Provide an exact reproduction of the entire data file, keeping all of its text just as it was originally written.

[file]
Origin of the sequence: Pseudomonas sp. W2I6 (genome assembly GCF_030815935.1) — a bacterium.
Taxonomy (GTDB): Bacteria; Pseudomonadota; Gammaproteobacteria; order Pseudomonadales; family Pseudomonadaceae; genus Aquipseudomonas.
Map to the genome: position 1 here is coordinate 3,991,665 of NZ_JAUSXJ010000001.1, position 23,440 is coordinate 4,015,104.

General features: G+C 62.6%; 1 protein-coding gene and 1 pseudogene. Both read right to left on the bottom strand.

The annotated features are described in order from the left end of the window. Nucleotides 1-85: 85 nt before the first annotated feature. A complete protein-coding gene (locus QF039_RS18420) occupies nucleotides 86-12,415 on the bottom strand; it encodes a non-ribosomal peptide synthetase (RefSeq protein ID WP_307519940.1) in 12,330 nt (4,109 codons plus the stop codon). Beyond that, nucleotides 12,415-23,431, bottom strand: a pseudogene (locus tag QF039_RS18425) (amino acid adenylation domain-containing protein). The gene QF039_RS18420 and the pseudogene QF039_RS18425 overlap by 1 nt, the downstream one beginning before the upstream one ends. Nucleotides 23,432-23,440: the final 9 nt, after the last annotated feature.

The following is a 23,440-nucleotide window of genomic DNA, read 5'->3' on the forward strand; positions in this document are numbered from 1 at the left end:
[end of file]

Origin of the sequence: Pseudomonas sp. W2I6 (genome assembly GCF_030815935.1) — a bacterium.
Taxonomy (GTDB): Bacteria; Pseudomonadota; Gammaproteobacteria; order Pseudomonadales; family Pseudomonadaceae; genus Aquipseudomonas.
Map to the genome: position 1 here is coordinate 3,991,665 of NZ_JAUSXJ010000001.1, position 23,440 is coordinate 4,015,104.

General features: G+C 62.6%; 1 protein-coding gene and 1 pseudogene. Both read right to left on the bottom strand.

The annotated features are described in order from the left end of the window. Nucleotides 1-85: 85 nt before the first annotated feature. A complete protein-coding gene (locus QF039_RS18420) occupies nucleotides 86-12,415 on the bottom strand; it encodes a non-ribosomal peptide synthetase (RefSeq protein ID WP_307519940.1) in 12,330 nt (4,109 codons plus the stop codon). Beyond that, nucleotides 12,415-23,431, bottom strand: a pseudogene (locus tag QF039_RS18425) (amino acid adenylation domain-containing protein). The gene QF039_RS18420 and the pseudogene QF039_RS18425 overlap by 1 nt, the downstream one beginning before the upstream one ends. Nucleotides 23,432-23,440: the final 9 nt, after the last annotated feature.

The following is a 23,440-nucleotide window of genomic DNA, read 5'->3' on the forward strand; positions in this document are numbered from 1 at the left end: